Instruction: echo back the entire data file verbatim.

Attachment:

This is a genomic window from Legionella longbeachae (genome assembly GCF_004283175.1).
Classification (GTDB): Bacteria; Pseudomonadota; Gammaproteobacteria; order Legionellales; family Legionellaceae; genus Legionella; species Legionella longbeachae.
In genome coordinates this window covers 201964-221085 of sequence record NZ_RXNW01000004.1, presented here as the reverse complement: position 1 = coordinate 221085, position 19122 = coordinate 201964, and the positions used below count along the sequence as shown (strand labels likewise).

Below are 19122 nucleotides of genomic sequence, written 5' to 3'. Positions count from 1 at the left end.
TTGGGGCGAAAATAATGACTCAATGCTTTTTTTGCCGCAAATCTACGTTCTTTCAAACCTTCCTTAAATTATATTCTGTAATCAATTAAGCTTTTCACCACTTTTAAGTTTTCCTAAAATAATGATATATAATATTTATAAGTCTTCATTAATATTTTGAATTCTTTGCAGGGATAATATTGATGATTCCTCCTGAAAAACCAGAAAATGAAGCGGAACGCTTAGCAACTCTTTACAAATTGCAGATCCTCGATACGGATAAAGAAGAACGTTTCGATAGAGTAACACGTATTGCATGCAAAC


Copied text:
This is a genomic window from Legionella longbeachae (genome assembly GCF_004283175.1).
Classification (GTDB): Bacteria; Pseudomonadota; Gammaproteobacteria; order Legionellales; family Legionellaceae; genus Legionella; species Legionella longbeachae.
In genome coordinates this window covers 201964-221085 of sequence record NZ_RXNW01000004.1, presented here as the reverse complement: position 1 = coordinate 221085, position 19122 = coordinate 201964, and the positions used below count along the sequence as shown (strand labels likewise).

Below are 19122 nucleotides of genomic sequence, written 5' to 3'. Positions count from 1 at the left end.
TTGGGGCGAAAATAATGACTCAATGCTTTTTTTGCCGCAAATCTACGTTCTTTCAAACCTTCCTTAAATTATATTCTGTAATCAATTAAGCTTTTCACCACTTTTAAGTTTTCCTAAAATAATGATATATAATATTTATAAGTCTTCATTAATATTTTGAATTCTTTGCAGGGATAATATTGATGATTCCTCCTGAAAAACCAGAAAATGAAGCGGAACGCTTAGCAACTCTTTACAAATTGCAGATCCTCGATACGGATAAAGAAGAACGTTTCGATAGAGTAACACGTATTGCATGCAAAC